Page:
Replacing the windows in your home is one of the most significant improvements that can be made to it. It will help to add to the curb appeal and energy efficiency of the home, as well as adding to your own personal comfort when living in the home from day-to-day.
Choosing Certainteed replacement windows gives you a quality option that can be installed by the homeowner, with the right tools and some basic installation skills.
The first thing that you should do when installing replacement windows in your home is to gather all of your tools together. Having the tools that you need at your fingertips will help to reduce installation time significantly. Some of the basic tools that are needed for this job include a hammer, prybar, tape measure, cordless drill/screwdriver, drill bits, utility knife, caulking gun, paint scraper and putty knife. Have these tools prepared and available for the day of the installation.
The old sash that is on the window frame needs to be removed. You will either need to pry it off of the frame or unscrew it, depending upon the prior installation. You also need to remove the jamb liners, especially if the windows had been replaced at some time in the past. If you are replacing original windows in the home, you should leave the exterior and interior casings in place. Be cautious when removing the old window and have somebody to help you handle it to reduce the possibility that it will break.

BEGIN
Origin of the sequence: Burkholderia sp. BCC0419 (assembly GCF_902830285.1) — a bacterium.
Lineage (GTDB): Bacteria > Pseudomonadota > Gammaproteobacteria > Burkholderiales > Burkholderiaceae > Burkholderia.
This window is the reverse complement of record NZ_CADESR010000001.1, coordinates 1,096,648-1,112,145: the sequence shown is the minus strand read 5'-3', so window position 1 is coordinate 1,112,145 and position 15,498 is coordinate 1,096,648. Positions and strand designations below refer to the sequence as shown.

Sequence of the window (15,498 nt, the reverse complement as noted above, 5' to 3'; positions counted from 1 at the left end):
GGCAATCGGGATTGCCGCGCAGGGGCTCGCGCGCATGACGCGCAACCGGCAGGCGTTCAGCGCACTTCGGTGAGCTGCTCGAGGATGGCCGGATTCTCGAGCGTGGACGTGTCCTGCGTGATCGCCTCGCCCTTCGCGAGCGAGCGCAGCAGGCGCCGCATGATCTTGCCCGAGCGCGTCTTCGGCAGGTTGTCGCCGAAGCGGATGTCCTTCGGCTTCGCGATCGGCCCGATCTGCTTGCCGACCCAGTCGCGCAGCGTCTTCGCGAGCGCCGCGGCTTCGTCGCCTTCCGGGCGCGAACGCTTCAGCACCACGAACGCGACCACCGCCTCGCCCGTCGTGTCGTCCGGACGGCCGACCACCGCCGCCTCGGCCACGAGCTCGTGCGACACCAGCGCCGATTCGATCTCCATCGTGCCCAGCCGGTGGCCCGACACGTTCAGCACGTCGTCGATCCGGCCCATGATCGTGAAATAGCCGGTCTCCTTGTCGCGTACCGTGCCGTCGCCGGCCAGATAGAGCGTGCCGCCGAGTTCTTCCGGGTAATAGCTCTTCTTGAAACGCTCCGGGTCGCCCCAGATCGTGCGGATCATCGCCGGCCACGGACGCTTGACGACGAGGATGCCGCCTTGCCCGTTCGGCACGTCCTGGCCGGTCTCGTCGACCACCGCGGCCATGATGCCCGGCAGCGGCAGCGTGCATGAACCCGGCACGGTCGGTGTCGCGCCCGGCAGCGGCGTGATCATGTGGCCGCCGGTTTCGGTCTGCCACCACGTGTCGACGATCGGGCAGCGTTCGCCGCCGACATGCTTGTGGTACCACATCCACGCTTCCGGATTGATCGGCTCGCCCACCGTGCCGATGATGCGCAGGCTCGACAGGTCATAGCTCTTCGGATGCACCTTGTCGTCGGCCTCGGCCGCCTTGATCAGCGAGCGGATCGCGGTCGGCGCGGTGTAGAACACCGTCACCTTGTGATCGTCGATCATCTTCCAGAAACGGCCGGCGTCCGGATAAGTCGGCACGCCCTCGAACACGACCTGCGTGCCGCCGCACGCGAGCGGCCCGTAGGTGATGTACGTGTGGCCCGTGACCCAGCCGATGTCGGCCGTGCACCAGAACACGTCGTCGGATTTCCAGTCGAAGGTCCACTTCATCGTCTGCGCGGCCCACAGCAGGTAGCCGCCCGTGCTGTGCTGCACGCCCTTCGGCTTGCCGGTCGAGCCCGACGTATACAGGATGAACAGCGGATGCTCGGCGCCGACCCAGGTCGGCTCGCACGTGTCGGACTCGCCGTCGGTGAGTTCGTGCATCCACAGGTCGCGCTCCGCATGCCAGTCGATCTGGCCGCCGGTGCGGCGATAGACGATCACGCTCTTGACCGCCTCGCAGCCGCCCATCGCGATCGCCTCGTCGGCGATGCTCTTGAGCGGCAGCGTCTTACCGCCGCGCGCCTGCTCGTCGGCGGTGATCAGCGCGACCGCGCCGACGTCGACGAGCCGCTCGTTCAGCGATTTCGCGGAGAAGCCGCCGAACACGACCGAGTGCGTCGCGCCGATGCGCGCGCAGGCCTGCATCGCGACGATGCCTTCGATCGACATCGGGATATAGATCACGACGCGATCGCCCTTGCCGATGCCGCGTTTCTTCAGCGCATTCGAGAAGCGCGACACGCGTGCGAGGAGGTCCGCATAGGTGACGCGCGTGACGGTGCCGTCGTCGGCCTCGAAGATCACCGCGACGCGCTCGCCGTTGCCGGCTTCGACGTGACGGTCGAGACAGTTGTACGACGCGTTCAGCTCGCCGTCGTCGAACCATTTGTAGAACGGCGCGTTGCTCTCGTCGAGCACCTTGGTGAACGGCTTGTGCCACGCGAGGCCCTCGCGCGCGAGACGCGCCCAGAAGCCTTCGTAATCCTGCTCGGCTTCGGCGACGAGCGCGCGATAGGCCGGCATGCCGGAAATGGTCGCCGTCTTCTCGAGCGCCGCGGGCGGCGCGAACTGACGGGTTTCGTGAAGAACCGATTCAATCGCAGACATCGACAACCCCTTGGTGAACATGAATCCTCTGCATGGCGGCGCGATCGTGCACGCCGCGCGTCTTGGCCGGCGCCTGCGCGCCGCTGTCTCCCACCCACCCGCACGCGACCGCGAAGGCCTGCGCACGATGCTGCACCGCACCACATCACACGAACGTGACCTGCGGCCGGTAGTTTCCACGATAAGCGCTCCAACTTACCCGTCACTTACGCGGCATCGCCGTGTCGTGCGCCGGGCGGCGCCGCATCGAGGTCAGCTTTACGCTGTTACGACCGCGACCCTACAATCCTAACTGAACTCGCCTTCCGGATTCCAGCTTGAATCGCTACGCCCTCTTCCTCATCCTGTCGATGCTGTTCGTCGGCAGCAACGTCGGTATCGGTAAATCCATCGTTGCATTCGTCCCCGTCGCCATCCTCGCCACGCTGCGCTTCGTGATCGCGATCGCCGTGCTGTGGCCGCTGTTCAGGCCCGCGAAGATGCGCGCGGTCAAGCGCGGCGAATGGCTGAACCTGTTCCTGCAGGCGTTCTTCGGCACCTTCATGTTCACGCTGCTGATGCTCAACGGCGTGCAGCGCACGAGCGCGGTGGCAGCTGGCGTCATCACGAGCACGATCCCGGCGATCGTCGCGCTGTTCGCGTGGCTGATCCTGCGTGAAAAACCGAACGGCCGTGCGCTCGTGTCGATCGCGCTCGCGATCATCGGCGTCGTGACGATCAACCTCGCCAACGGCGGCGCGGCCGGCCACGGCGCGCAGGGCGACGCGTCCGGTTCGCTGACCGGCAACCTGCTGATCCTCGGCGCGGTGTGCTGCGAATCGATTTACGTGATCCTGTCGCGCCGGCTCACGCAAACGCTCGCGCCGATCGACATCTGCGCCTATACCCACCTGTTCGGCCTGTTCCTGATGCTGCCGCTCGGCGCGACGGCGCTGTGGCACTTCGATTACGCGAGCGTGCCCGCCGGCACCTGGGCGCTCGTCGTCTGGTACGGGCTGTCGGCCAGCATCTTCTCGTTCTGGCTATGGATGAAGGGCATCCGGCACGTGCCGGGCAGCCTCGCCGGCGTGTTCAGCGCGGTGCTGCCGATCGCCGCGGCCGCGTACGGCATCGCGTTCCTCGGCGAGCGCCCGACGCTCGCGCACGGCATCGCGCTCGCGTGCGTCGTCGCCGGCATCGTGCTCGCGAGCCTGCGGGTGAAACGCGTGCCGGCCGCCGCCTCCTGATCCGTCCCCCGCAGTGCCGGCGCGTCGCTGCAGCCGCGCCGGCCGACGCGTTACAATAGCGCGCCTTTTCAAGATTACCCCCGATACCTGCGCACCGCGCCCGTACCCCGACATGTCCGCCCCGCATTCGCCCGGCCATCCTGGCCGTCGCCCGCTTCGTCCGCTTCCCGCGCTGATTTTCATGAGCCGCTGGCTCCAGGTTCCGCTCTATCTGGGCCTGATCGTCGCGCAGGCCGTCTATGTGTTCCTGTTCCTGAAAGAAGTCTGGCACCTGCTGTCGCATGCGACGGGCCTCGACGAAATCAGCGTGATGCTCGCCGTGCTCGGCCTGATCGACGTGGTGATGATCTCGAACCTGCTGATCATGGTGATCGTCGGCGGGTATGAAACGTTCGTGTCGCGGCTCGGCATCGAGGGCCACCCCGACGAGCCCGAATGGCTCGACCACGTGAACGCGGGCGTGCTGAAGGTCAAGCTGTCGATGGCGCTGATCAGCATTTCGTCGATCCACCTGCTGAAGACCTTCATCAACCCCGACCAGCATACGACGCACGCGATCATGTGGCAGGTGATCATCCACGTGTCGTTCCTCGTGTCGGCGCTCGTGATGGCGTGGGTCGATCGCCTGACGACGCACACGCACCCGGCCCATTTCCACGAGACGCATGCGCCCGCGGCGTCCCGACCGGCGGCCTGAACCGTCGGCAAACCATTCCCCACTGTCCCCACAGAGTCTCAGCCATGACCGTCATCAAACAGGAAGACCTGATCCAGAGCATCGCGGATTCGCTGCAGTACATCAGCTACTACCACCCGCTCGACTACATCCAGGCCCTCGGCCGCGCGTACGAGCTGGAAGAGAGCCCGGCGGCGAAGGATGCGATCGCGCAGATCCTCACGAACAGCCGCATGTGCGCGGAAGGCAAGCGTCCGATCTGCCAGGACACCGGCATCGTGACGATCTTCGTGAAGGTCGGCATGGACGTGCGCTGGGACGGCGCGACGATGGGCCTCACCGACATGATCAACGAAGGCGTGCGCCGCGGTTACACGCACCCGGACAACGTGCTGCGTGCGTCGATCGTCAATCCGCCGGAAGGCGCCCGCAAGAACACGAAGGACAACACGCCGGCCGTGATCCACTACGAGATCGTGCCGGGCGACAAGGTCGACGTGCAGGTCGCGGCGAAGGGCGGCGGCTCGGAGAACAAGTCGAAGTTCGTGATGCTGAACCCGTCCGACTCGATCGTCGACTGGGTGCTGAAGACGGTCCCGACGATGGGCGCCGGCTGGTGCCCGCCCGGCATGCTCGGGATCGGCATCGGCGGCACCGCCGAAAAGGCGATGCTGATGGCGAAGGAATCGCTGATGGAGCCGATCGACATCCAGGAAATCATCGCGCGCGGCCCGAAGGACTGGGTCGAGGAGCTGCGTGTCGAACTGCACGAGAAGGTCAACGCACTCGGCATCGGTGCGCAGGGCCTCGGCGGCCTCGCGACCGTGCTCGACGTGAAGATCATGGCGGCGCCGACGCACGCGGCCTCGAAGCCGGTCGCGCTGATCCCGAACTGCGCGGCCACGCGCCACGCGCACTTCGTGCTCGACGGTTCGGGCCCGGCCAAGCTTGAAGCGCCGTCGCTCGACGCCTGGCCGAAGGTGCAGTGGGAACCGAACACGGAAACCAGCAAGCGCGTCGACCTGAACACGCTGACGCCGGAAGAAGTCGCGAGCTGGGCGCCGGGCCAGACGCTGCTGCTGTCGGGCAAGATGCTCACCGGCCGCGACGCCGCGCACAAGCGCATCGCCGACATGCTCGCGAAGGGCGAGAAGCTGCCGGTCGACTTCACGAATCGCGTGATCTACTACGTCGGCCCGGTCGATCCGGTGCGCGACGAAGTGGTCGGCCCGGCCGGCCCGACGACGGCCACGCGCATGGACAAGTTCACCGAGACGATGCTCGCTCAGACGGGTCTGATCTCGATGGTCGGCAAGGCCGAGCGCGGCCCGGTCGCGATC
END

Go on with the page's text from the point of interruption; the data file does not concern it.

Prepare the frame for the new window by filling any holes, removing old blistered paint and sanding the jams until they are smooth. Use primer and a high quality paint to further prepare the surfaces. Remove the old sash carefully.
Insulate the window properly with low pressure expansion foam and caulking in preparation for installing the new window. This will help to reduce energy transference around the building envelope, which can significantly reduce the energy efficiency of the replace the window.
Put the new window into place and fastened it loosely in position. Add shims to adjust the new frame for a smooth operation. After finalizing the attachment of the window in place, caulk the edges and add any finishing touches, such as priming and painting the area around the frame.
- Carl Seville, “Should we insist that our contractor use expanding foam insulation around our new windows?” by Green Home Guide: ”http://greenhomeguide.com/askapro/question/should-we-insist-that-our-contractor-use-expanding-foam-insulation-around-our-new-windows.
- “Certainteed Windows” by AAA Windows 4 Less: http://www.aaawindows4less.com/certainteed-windows/.